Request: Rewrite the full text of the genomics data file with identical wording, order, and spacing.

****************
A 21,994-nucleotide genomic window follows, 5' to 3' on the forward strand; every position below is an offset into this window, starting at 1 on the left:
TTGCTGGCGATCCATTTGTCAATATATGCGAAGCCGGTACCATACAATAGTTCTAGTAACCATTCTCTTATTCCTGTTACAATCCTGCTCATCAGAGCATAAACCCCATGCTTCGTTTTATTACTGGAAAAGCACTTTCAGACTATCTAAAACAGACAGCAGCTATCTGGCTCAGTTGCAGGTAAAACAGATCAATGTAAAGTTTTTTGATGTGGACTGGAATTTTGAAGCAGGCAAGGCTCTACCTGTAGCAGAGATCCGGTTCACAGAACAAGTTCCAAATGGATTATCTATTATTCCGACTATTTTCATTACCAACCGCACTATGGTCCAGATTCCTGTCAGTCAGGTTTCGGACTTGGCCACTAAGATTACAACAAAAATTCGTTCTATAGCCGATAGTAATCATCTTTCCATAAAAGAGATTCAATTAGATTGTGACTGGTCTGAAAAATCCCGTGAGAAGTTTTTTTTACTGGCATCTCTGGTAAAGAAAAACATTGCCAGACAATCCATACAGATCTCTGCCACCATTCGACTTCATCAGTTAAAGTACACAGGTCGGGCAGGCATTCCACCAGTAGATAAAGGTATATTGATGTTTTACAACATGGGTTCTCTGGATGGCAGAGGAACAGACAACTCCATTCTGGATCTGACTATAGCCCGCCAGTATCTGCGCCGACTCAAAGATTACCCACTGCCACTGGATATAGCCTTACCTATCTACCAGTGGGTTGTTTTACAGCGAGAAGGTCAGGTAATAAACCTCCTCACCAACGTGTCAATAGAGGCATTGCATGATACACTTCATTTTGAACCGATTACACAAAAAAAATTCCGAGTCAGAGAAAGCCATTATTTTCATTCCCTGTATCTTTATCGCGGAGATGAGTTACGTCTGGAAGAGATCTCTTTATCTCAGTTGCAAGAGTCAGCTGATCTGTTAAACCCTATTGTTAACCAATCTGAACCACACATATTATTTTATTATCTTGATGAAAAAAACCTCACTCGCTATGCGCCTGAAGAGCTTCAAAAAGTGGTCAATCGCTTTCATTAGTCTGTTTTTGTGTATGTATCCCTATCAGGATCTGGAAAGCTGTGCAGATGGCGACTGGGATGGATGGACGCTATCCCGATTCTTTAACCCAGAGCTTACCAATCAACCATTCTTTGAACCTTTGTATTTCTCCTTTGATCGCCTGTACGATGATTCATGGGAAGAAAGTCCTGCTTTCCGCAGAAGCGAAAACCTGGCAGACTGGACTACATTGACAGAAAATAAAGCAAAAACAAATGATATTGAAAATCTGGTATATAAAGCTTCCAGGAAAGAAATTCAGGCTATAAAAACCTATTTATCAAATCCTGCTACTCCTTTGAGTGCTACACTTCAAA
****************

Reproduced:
A 21,994-nucleotide genomic window follows, 5' to 3' on the forward strand; every position below is an offset into this window, starting at 1 on the left:
TTGCTGGCGATCCATTTGTCAATATATGCGAAGCCGGTACCATACAATAGTTCTAGTAACCATTCTCTTATTCCTGTTACAATCCTGCTCATCAGAGCATAAACCCCATGCTTCGTTTTATTACTGGAAAAGCACTTTCAGACTATCTAAAACAGACAGCAGCTATCTGGCTCAGTTGCAGGTAAAACAGATCAATGTAAAGTTTTTTGATGTGGACTGGAATTTTGAAGCAGGCAAGGCTCTACCTGTAGCAGAGATCCGGTTCACAGAACAAGTTCCAAATGGATTATCTATTATTCCGACTATTTTCATTACCAACCGCACTATGGTCCAGATTCCTGTCAGTCAGGTTTCGGACTTGGCCACTAAGATTACAACAAAAATTCGTTCTATAGCCGATAGTAATCATCTTTCCATAAAAGAGATTCAATTAGATTGTGACTGGTCTGAAAAATCCCGTGAGAAGTTTTTTTTACTGGCATCTCTGGTAAAGAAAAACATTGCCAGACAATCCATACAGATCTCTGCCACCATTCGACTTCATCAGTTAAAGTACACAGGTCGGGCAGGCATTCCACCAGTAGATAAAGGTATATTGATGTTTTACAACATGGGTTCTCTGGATGGCAGAGGAACAGACAACTCCATTCTGGATCTGACTATAGCCCGCCAGTATCTGCGCCGACTCAAAGATTACCCACTGCCACTGGATATAGCCTTACCTATCTACCAGTGGGTTGTTTTACAGCGAGAAGGTCAGGTAATAAACCTCCTCACCAACGTGTCAATAGAGGCATTGCATGATACACTTCATTTTGAACCGATTACACAAAAAAAATTCCGAGTCAGAGAAAGCCATTATTTTCATTCCCTGTATCTTTATCGCGGAGATGAGTTACGTCTGGAAGAGATCTCTTTATCTCAGTTGCAAGAGTCAGCTGATCTGTTAAACCCTATTGTTAACCAATCTGAACCACACATATTATTTTATTATCTTGATGAAAAAAACCTCACTCGCTATGCGCCTGAAGAGCTTCAAAAAGTGGTCAATCGCTTTCATTAGTCTGTTTTTGTGTATGTATCCCTATCAGGATCTGGAAAGCTGTGCAGATGGCGACTGGGATGGATGGACGCTATCCCGATTCTTTAACCCAGAGCTTACCAATCAACCATTCTTTGAACCTTTGTATTTCTCCTTTGATCGCCTGTACGATGATTCATGGGAAGAAAGTCCTGCTTTCCGCAGAAGCGAAAACCTGGCAGACTGGACTACATTGACAGAAAATAAAGCAAAAACAAATGATATTGAAAATCTGGTATATAAAGCTTCCAGGAAAGAAATTCAGGCTATAAAAACCTATTTATCAAATCCTGCTACTCCTTTGAGTGCTACACTTCAAA